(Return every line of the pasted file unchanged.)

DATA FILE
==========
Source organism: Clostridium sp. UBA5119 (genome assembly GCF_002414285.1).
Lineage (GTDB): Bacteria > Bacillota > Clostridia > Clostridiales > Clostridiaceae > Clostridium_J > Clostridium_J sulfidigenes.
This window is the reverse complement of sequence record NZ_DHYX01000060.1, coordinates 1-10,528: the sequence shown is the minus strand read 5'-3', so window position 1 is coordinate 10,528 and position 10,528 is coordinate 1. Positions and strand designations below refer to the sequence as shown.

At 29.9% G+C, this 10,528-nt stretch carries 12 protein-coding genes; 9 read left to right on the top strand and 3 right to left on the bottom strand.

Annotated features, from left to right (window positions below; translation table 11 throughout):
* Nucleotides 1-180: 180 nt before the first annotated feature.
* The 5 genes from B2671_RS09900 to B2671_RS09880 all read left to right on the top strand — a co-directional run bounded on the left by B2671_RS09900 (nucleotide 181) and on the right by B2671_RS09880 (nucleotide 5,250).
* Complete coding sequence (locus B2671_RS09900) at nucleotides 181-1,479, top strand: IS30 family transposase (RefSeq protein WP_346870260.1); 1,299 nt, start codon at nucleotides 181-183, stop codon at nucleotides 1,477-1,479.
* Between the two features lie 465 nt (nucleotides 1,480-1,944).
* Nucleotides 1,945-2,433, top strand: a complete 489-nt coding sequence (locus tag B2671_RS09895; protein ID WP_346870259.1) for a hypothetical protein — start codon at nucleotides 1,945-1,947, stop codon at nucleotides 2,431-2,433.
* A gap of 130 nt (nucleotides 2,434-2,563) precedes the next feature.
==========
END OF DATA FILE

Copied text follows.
Source organism: Clostridium sp. UBA5119 (genome assembly GCF_002414285.1).
Lineage (GTDB): Bacteria > Bacillota > Clostridia > Clostridiales > Clostridiaceae > Clostridium_J > Clostridium_J sulfidigenes.
This window is the reverse complement of sequence record NZ_DHYX01000060.1, coordinates 1-10,528: the sequence shown is the minus strand read 5'-3', so window position 1 is coordinate 10,528 and position 10,528 is coordinate 1. Positions and strand designations below refer to the sequence as shown.

At 29.9% G+C, this 10,528-nt stretch carries 12 protein-coding genes; 9 read left to right on the top strand and 3 right to left on the bottom strand.

Annotated features, from left to right (window positions below; translation table 11 throughout):
* Nucleotides 1-180: 180 nt before the first annotated feature.
* The 5 genes from B2671_RS09900 to B2671_RS09880 all read left to right on the top strand — a co-directional run bounded on the left by B2671_RS09900 (nucleotide 181) and on the right by B2671_RS09880 (nucleotide 5,250).
* Complete coding sequence (locus B2671_RS09900) at nucleotides 181-1,479, top strand: IS30 family transposase (RefSeq protein WP_346870260.1); 1,299 nt, start codon at nucleotides 181-183, stop codon at nucleotides 1,477-1,479.
* Between the two features lie 465 nt (nucleotides 1,480-1,944).
* Nucleotides 1,945-2,433, top strand: a complete 489-nt coding sequence (locus tag B2671_RS09895; protein ID WP_346870259.1) for a hypothetical protein — start codon at nucleotides 1,945-1,947, stop codon at nucleotides 2,431-2,433.
* A gap of 130 nt (nucleotides 2,434-2,563) precedes the next feature.